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‘I have some West Cork in the blood,’ says Munster star

November 29th, 2022 4:03 PM

By Kieran McCarthy

Waterford man Jack O'Donoghue has strong links to West Cork.

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BY KIERAN McCARTHY

‘YOU’RE trying to add me to the West Cork Mafia, aren’t you?’ Jack O’Donoghue laughed.

Instantly our plan was foiled, but it wasn’t derailed.

Once we heard of the Munster rugby star’s strong links to West Cork, the recruitment drive began.

‘You probably have your own rugby team in West Cork at this stage!,’ the Waterford man quipped. True, but there’s always room for the current Munster Player of the Year.

There would be no issues with processing his West Cork passport, as his father, Neilus, is an Enniskeane man. Jack’s connection to this part of the world is strong.

Neilus went to school in Kilcolman, Enniskeane, as did his brothers (Jack’s uncles), John and Pat, who still live in the area. His father moved to Waterford and lived in Woodstown near Dunmore East, with Jack’s mother, Caroline, a Waterford woman. That’s where Jack grew up. Waterford is home, but he has a soft spot for West Cork.

‘I always remember the drive down to Grannie Nellies, she lived in the home house in Enniskeane – the drive down seemed to take days from Waterford!,’ Jack recalled. ‘There’s still a good gang from my dad’s side living there now.’

Jack was back in West Cork the day after he captained Munster to that famous 28-14 win over South Africa A at Páirc Uí Chaoimh earlier this month. The spin west brought back memories as Jack and a few players went for a swim at Inchydoney beach, and ventured into Clonakilty afterwards.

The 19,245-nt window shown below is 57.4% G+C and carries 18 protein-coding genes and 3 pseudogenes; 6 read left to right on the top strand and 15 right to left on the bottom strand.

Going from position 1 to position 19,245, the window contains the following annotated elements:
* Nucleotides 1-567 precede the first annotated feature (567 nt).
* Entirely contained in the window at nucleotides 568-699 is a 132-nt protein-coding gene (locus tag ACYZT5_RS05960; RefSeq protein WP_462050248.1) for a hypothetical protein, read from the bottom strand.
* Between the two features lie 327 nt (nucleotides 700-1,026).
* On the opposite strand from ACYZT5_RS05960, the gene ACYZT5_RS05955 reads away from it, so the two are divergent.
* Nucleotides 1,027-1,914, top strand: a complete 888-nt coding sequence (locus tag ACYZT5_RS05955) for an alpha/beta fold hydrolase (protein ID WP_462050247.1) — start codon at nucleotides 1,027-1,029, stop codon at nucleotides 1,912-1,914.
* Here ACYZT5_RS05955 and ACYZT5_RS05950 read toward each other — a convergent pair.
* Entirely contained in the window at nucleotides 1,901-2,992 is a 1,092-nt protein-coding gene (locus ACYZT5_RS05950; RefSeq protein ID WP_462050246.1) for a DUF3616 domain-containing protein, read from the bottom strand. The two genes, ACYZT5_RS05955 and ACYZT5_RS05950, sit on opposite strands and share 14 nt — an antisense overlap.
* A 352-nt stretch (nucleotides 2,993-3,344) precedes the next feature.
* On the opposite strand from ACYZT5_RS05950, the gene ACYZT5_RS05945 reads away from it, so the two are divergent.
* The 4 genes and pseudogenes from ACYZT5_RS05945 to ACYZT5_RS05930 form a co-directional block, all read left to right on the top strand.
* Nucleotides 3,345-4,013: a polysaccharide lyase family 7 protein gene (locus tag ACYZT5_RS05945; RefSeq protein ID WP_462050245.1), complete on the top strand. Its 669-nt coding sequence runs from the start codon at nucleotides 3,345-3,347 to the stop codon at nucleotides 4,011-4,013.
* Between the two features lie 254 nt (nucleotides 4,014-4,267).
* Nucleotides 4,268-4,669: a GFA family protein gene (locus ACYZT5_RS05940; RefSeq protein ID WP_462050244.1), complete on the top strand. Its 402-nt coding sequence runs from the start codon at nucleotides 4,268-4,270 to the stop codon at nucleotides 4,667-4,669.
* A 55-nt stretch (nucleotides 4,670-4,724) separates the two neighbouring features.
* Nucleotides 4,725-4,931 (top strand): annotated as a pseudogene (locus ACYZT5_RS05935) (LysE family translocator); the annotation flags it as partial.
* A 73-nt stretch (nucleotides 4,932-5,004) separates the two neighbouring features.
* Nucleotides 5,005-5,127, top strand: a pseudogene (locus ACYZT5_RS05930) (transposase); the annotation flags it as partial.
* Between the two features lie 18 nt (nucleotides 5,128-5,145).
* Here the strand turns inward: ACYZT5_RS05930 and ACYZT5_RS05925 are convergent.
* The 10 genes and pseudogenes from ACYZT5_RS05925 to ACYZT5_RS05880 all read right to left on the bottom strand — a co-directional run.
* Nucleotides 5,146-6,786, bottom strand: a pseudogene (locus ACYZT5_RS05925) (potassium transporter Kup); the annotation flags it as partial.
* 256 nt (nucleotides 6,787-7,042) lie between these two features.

‘West Cork is one of a kind – look at the quality of players that have come from there, not just in rugby, but the O’Donovan brothers and all the rowers. There must be something in the water there because the quality of athletes is incredible,’ Jack remarked, and he has been blessed with priceless West Cork DNA, too. 

His father and mother are names of note in the equestrian world, and Jack and his brothers grew up in that environment.

‘The competitive nature has always been strong in my family, from dad and from mom. He represented Ireland at a high level, at world level, and he narrowly missed out on an Olympics,’ explained Jack, who gets a reminder of West Cork every day he trains with Munster.

‘I’m surrounded by lads from West Cork,’ he said – and he’s right. Gavin Coombes. Liam Coombes. Fineen Wycherley. Josh Wycherley. Jack Crowley. John Hodnett. 

‘They’re a gas bunch and they all bring their own unique personalities,’ he explained. ‘Any time there is bacon and cabbage on the menu you can be sure that Gavin Coombes is first up!

‘There’s great craic as well about the West Cork Mafia, but look at how Munster is benefiting from tapping into that area.’

There’s a rugby boom in West Cork, and in Jack’s home county, Waterford, with Thomas Aherne and Eoin O’Connor also putting Déise rugby on the map. Two non-traditional rugby areas are coming up trumps. Jack has the best of both worlds – Waterford and West Cork.

‘I am very proud of where my father comes from and I do have some West Cork in the blood,’ he said.

‘The big thing for me was I was the only player coming from Waterford and that was a massive honour and achievement.’

Home will always be Waterford, but West Cork has played its role in Jack’s rise, too. 

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